Looking at the data above, it is not difficult to conclude that Poland and Polish customers do not like brands that openly promote equality for the LGBT+ community or engage in Pride Month activities. And indeed – raising the topic of sexual minorities in marketing communications will involve some risks. Many marketing experts even advise foreign brands to halt or tone down communications that touch on Pride Month. They fear a wave of criticism from Polish customers, a drop in positivity in the eyes of consumers or even a boycott. It even happens that global brands are refraining from displaying the rainbow flag exclusively on Polish social media profiles in June. This year, for example, this was seen on BMW’s profile.

On the other hand, not all brands have the support of sexual minorities written into their mission statement. They are under no obligation to publicly manifest their support for Pride Month. It is also worth noting that Polish consumers, by definition, do not like brands’ involvement in political topics. Most do not expect manufacturers to publicly announce their positions on controversial issues or social events. 

However, with each passing year a change is visible, and on social media profiles one can see more and more official statements of support from brands towards the LGBT+ community. An interesting example of this is the Polish branch of the Sprite brand, which last year produced a series of podcasts entitled ‘Let’s be clear’ in collaboration with Stonewall. In them, Polish YouTuber Krzysztof Gonciarz and rapper Quebonafide talked to representatives of minorities about their problems.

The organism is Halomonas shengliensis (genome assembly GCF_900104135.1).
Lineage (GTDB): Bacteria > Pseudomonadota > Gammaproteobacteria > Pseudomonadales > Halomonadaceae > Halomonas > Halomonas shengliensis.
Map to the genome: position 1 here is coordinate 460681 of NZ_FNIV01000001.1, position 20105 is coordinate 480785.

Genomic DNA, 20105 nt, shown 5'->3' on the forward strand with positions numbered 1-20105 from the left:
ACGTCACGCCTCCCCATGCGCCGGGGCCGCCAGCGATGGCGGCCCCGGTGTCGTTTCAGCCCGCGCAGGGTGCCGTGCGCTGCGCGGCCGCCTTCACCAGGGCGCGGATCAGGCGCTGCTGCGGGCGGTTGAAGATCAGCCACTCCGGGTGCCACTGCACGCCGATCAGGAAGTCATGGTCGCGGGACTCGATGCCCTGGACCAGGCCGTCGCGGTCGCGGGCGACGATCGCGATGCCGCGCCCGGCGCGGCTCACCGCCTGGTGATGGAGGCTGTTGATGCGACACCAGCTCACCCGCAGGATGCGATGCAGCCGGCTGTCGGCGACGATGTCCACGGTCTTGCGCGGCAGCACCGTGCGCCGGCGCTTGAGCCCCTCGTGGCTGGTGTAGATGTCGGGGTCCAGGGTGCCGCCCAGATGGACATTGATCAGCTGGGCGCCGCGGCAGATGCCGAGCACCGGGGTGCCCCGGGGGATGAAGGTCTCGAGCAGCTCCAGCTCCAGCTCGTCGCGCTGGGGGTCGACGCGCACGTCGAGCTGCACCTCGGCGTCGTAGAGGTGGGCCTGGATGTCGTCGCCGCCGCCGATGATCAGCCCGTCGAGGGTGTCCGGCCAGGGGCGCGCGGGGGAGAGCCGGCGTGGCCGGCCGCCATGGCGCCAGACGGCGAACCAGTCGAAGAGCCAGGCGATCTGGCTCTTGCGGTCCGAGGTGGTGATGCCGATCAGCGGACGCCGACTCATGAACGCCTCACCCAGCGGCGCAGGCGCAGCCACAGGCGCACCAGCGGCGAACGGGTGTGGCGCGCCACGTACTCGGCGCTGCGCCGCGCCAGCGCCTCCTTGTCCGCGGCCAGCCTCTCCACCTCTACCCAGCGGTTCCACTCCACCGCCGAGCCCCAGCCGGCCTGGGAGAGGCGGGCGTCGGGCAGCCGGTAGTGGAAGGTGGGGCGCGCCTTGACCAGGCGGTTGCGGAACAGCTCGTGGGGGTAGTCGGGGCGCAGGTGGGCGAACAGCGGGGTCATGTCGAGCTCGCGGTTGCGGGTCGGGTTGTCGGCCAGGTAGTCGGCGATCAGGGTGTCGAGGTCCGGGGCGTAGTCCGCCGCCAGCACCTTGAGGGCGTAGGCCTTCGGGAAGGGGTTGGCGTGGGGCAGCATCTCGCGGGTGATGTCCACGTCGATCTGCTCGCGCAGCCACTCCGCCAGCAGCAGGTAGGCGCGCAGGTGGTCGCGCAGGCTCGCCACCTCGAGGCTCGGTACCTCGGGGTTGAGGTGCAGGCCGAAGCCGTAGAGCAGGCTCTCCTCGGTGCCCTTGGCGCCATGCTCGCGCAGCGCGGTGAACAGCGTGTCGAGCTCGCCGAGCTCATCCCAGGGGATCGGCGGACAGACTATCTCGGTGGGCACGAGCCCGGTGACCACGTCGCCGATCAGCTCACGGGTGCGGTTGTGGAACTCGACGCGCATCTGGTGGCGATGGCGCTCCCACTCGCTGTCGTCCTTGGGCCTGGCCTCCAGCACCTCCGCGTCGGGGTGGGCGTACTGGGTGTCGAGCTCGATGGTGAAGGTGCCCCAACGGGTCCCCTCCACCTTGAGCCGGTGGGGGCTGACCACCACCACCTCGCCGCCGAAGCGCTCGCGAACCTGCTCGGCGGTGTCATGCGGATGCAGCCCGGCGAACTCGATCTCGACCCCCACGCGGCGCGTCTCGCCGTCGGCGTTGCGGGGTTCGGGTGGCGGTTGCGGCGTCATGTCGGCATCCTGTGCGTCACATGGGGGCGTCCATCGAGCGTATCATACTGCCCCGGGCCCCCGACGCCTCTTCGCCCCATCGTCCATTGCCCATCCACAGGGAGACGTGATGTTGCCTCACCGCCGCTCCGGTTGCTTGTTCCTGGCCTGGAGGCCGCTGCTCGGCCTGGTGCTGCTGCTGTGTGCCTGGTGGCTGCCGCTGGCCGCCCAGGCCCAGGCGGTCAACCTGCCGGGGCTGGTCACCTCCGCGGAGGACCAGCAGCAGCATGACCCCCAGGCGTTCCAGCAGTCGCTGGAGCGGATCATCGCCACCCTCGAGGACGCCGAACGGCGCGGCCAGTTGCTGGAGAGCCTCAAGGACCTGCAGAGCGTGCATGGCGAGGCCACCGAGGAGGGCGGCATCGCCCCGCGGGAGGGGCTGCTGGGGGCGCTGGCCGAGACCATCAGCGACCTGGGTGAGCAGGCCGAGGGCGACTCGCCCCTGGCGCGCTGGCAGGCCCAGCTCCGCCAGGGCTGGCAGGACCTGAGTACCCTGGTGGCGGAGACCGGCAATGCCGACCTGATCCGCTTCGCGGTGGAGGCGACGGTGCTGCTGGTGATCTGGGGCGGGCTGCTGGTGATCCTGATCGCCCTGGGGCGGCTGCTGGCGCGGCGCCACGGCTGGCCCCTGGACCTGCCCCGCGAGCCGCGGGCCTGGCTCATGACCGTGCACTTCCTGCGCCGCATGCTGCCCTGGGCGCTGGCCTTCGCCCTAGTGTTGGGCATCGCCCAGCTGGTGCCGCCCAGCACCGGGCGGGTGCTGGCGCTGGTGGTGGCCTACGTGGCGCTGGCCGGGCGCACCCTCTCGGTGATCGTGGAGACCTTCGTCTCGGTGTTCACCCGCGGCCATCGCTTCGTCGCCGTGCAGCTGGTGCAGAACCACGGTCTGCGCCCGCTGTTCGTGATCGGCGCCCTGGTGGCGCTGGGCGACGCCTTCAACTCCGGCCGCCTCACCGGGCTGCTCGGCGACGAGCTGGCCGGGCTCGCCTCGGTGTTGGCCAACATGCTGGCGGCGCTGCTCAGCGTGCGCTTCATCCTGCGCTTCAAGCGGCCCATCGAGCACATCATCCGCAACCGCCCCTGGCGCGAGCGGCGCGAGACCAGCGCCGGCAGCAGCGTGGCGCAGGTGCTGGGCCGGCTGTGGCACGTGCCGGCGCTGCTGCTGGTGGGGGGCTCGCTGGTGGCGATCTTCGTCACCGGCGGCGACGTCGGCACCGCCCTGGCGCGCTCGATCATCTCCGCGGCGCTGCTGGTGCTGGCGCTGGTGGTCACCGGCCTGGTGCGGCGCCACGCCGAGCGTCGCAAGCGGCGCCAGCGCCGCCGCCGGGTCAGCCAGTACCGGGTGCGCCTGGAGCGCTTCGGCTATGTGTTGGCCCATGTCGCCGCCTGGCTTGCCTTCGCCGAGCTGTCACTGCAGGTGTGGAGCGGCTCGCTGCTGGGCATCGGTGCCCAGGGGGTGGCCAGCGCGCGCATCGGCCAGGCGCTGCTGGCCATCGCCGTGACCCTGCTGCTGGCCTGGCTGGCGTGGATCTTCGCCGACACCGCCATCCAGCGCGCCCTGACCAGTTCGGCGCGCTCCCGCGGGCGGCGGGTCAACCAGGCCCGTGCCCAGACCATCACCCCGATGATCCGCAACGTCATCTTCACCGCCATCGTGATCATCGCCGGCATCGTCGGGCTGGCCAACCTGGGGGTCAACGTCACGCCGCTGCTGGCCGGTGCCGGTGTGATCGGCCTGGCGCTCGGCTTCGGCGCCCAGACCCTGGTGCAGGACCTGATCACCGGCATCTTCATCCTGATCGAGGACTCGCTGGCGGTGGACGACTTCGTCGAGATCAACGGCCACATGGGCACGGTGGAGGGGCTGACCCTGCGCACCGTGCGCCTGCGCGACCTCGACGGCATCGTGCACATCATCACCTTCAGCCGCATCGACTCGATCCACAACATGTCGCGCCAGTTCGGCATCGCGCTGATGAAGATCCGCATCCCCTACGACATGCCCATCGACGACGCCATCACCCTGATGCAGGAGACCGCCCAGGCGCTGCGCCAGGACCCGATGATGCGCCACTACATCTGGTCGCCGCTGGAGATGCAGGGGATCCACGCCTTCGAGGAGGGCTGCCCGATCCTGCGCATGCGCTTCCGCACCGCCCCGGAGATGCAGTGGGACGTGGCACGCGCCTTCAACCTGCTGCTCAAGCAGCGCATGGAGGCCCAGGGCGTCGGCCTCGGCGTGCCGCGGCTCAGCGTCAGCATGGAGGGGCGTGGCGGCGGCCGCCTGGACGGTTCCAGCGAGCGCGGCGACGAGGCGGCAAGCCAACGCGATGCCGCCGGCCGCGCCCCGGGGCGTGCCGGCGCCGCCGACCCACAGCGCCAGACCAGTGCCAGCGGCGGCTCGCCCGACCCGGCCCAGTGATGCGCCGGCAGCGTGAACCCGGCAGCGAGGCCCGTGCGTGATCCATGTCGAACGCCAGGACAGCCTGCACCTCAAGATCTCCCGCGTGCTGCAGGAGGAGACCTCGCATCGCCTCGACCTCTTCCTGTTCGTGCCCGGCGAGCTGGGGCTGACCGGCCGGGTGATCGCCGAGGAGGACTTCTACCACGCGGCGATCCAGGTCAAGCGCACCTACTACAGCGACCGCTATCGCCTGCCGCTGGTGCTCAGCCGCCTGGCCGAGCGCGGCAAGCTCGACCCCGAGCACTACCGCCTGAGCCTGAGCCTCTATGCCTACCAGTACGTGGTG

The series of interviews under the umbrella of the Spirite brand was an interesting example of long-term social action by a large foreign brand in the Polish market.

Interestingly, this trend has also been picked up by many domestic brands from Poland. However, this is still considered to be a bold and highly risky action in terms of image (especially if the relevant customer group is older people). 

Brands in Poland and Pride Month 2022 

So which brands in Poland have joined the June celebration of diversity? Here’s our ranking of interesting actions in various industries to celebrate Pride Month 2022:

CD Projekt Red